Recommendations issued by regional human rights mechanisms
Bilateral/multilateral agreements linked to readmission
Relevant recommendations by UN Special Procedures

INSTITUTIONAL INDICATORS

Federal or centralized governing system
Centralized system
2015
Centralized or decentralized immigration authority
Centralized immigration authority
2015
Custodial authority
Direccion General de Migracion y Extranjeria (Ministerio de Gobernacion) Interior or Home Affairs
2015
Direccion General de Migracion y Extranjeria (Ministerio de Gobernacion) Interior or Home Affairs
2007
Detention Facility Management
Direccion General de Migracion y Extranjeria (Governmental)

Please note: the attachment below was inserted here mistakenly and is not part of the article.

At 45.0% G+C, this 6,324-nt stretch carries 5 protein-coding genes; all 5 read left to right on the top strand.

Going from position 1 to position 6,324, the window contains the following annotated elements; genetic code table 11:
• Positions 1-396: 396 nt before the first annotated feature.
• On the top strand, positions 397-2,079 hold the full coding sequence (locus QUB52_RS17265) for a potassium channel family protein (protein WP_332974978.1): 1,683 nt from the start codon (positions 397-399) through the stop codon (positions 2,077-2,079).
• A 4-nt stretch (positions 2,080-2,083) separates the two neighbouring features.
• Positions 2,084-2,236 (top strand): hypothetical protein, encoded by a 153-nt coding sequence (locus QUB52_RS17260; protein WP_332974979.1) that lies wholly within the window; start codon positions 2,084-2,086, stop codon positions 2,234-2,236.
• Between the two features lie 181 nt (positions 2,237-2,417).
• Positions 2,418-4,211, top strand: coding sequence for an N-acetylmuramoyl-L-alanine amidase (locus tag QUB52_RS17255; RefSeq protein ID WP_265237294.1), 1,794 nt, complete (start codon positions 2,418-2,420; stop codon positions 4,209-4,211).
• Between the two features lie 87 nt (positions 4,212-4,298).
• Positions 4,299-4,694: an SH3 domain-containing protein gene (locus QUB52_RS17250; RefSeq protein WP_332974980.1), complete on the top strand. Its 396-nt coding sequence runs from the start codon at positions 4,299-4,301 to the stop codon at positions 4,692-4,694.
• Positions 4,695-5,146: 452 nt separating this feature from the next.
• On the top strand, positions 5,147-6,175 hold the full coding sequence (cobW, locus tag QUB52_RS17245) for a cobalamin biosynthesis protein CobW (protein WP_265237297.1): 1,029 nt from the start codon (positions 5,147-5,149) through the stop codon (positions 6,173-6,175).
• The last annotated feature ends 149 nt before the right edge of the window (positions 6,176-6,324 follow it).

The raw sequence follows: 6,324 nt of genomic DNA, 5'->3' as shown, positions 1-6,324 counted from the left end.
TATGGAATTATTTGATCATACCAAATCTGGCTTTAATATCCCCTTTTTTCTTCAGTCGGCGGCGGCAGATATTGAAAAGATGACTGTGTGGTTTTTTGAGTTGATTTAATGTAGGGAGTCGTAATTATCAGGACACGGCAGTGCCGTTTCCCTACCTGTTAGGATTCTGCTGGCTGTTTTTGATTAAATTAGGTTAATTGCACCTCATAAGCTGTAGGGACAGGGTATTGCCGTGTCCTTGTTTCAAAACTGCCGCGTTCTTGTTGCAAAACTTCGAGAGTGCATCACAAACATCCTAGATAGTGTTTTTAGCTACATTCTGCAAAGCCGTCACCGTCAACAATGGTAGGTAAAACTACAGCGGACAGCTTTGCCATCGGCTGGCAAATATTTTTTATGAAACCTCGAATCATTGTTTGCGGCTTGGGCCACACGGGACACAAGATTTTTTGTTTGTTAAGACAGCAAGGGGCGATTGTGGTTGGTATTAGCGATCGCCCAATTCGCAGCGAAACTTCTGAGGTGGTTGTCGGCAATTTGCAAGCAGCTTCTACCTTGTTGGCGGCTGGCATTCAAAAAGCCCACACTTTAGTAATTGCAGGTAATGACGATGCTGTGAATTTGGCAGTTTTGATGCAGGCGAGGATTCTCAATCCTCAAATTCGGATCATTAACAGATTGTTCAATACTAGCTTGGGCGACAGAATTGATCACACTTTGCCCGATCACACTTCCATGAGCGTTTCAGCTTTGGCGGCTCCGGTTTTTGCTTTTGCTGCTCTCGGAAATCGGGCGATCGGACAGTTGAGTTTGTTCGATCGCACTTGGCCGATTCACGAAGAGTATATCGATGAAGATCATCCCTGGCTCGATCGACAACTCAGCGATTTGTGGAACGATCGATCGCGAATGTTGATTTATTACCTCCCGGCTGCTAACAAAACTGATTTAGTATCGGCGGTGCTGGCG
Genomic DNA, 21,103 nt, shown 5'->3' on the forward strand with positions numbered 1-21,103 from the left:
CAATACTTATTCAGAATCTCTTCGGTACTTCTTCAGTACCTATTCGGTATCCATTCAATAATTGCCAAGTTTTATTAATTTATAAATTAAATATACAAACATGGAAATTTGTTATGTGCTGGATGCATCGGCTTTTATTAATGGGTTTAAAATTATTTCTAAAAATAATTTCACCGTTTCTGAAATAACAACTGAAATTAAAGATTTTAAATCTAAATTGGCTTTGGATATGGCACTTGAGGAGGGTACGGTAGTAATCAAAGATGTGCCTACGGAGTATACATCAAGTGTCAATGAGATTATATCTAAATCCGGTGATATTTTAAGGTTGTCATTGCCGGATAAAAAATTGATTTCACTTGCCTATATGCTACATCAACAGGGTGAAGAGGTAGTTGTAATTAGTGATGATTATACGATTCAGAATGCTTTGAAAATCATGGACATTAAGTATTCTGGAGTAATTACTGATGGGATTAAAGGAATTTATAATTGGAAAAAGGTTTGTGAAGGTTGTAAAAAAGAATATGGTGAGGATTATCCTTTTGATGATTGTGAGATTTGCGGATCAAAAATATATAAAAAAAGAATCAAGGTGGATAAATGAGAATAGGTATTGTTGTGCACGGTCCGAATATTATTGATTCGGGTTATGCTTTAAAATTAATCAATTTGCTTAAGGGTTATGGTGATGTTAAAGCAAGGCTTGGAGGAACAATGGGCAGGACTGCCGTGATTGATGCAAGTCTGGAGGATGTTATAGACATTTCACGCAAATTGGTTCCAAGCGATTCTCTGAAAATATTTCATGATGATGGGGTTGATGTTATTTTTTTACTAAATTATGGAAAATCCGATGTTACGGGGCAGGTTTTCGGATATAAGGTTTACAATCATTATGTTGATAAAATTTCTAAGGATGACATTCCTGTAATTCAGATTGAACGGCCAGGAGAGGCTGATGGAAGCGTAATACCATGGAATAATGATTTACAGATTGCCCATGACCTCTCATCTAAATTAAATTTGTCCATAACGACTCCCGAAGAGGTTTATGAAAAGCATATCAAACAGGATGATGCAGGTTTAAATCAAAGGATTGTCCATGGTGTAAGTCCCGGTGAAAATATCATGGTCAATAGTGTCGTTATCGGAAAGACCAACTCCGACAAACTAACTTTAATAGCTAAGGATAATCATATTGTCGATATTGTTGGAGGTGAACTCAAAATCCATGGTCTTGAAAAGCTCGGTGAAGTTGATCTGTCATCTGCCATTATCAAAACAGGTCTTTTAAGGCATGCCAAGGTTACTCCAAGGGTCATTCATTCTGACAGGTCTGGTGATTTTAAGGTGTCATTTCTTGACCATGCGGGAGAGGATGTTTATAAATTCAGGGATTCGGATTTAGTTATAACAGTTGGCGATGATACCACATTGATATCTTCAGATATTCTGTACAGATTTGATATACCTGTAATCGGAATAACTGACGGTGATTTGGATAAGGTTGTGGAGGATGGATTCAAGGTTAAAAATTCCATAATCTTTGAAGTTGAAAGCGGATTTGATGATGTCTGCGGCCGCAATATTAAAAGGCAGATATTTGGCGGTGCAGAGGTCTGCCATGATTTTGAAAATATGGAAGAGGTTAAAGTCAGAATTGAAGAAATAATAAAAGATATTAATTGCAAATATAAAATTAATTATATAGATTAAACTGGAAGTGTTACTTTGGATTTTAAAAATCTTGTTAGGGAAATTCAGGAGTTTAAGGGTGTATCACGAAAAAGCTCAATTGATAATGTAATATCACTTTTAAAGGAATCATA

2015
Direccion General de Migracion y Extranjeria (Governmental)
2007
Formally designated detention estate?
Yes (Dedicated immigration detention facilities)
2015
Types of detention facilities used in practice
Yes ()
2015
Authorized monitoring institutions
Procuraduría para la Defensa de los Derechos Humanos (National Human Rights Institution (or Ombudsperson) (NHRI))
2015
Consejo de Iglesias Evangélicas Pro Alianza Denominacional (CEPAD) (Non-Governmental Organizations (NGO))
2015
Does NHRI carry out visits?
No
2015
Do NGOs carry out visits?
No
2015
Apprehending authorities
Is the national human rights institution (NHRI) recognized as independent?
Does NHRI have capacity to receive complaints?
Does NHRI publicly release reports on immigration detention?
Does national preventive mechanism (NPM) carry out visits?
Does NPM have capacity to receive complaints?
Does NPM publicly release reports on immigration detention?